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He might not have the high pop-culture profile of Michael Crichton, that other bestselling writer who attended Harvard Medical School, but 36-year-old Ethan Canin — author of The Palace Thief, a 1994 book of novellas — is among the country’s most acclaimed fiction writers. While at work on his second novel, Canin found time last year to edit a book of stories, with proceeds to benefit the national anti-hunger group Share Our Strength. The anthology, Writers Harvest 2 (New York: Harcourt Brace & Co., 1996), includes works by Julia Alvarez and Melanie Rae Thon. We asked Canin what’s caught his eye lately. Here’s what he said about the film Shine:

“It’s about a young, brilliant pianist with mental illness, and as I was watching it (and listening to it), I was overcome with the sense of the angel of music — this graceful thing that touches down now and then on earth and produces such a soul-cracking gift. That’s how I felt listening — that my soul had been cracked open.”

Also recommended by Canin:

Legends of the Fall (New York: Delta Trade Paperbacks, 1994) by Jim Harrison. “What I love about Harrison’s work is the absolutely arresting rhythm of the language, the long comma-less sentences that seem to speak themselves out loud as you read. He’s one of the writers I read when I want to be inspired to write.”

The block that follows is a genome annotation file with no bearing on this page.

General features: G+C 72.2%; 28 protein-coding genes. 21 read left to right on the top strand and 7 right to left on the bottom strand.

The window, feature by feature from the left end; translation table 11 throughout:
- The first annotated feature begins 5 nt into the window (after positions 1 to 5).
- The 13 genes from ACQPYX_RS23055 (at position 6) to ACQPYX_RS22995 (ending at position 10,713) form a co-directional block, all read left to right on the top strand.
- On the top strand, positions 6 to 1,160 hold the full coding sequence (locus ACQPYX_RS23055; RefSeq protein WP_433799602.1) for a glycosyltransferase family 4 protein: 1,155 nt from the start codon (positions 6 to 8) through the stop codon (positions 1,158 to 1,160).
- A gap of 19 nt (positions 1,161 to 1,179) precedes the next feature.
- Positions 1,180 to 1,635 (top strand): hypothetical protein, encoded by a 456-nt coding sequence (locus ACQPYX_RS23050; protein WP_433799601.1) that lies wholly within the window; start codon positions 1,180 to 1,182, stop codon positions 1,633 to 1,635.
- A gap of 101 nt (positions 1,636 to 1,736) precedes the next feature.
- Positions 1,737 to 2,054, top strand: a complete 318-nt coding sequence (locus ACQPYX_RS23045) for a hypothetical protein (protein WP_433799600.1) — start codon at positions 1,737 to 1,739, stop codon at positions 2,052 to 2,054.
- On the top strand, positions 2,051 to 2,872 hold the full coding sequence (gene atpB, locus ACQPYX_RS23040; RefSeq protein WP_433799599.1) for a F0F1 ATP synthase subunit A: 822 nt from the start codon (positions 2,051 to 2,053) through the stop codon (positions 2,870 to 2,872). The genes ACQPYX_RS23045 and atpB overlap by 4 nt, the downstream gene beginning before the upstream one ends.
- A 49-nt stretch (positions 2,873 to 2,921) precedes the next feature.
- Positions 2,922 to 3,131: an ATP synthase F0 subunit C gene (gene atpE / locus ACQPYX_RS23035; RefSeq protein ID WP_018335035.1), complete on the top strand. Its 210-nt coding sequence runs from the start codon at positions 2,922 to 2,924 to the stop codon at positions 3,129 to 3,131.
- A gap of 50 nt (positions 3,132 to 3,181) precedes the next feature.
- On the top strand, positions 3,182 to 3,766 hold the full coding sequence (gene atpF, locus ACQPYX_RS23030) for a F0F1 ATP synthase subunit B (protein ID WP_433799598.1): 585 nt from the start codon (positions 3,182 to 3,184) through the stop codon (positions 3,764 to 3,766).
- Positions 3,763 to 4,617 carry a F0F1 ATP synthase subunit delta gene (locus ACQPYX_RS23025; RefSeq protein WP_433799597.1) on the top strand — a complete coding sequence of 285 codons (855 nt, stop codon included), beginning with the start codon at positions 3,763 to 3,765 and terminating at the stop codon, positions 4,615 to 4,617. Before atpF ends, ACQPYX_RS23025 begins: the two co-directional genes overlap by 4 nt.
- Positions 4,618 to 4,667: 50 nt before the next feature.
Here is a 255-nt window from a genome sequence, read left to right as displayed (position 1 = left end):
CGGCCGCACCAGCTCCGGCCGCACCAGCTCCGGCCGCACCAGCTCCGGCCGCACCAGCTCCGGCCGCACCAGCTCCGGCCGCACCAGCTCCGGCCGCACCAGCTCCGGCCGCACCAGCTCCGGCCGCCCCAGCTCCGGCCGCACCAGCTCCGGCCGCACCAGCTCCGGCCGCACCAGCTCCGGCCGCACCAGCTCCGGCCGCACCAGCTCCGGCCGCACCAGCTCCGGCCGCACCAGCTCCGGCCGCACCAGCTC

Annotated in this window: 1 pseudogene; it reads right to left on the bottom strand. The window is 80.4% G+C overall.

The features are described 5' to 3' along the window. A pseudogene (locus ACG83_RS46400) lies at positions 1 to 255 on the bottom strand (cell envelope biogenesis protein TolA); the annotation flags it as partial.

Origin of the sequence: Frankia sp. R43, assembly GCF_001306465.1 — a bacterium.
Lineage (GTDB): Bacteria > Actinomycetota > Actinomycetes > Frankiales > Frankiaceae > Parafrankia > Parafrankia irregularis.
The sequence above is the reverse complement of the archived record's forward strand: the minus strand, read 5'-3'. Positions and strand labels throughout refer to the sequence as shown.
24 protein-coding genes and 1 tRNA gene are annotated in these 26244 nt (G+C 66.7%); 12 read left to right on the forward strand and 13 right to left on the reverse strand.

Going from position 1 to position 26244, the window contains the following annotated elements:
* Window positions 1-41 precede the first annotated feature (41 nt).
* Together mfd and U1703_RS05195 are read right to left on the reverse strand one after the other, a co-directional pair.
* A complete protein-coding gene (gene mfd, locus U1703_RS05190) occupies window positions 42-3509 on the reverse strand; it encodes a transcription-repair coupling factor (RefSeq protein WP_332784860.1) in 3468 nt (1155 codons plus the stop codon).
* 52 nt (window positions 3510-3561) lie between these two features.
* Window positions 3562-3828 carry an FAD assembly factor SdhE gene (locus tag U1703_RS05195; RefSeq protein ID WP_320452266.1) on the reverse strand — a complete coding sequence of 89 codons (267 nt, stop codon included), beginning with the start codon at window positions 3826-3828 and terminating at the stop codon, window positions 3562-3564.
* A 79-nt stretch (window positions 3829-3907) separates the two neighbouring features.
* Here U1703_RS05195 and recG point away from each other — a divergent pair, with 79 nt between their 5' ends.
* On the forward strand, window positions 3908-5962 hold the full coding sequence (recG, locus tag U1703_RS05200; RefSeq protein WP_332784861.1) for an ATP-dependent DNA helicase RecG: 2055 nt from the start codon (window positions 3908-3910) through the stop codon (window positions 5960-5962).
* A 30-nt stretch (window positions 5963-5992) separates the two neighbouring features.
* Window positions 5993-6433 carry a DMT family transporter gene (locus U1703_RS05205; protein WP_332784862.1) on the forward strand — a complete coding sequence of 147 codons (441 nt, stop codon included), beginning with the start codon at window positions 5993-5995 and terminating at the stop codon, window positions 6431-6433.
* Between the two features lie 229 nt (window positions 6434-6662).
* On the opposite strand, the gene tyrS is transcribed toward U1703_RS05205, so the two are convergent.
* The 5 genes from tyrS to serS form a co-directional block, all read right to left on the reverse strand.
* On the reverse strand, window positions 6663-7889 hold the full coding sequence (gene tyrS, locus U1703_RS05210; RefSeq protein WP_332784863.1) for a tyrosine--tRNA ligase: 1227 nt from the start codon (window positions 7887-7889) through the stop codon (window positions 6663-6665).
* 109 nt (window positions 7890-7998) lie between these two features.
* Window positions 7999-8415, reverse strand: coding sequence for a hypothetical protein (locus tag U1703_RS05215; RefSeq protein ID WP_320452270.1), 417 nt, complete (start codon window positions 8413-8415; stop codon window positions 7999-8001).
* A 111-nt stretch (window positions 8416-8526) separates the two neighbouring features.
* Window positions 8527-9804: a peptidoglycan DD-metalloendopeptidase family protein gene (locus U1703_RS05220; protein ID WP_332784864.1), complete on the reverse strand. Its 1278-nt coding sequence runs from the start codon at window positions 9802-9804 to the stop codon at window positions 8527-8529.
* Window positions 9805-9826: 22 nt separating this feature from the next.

The Night in Question (New York: Knopf, 1996) by Tobias Wolff. “His books are very readable, which sounds like a pale compliment but in fact is a huge compliment. I like his stories about childhood particularly, the sense of a kid who is just a little desperate, just a little ragged, just a little bit outside the shining light.”

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Minority rule, corruption, disinformation, attacks on those who dare tell the truth: There is a direct line from what's happening in Russia and Ukraine to what's happening here at home. And that's what MoJo's Monika Bauerlein writes about in "Their Fight Is Our Fight" to unpack the information war we find ourselves in and share a few examples to show why the power of independent, reader-supported journalism is such a threat to authoritarians.

Corrupt leaders the world over can (and will) try to shut down the truth, but when the truth has millions of people on its side, you can't keep it down for good. And there's no more powerful or urgent argument for your support of Mother Jones' journalism right now than that. We need to raise about $450,000 to hit our online fundraising budget in these next few months, so please read more from Monika and pitch in if you can.

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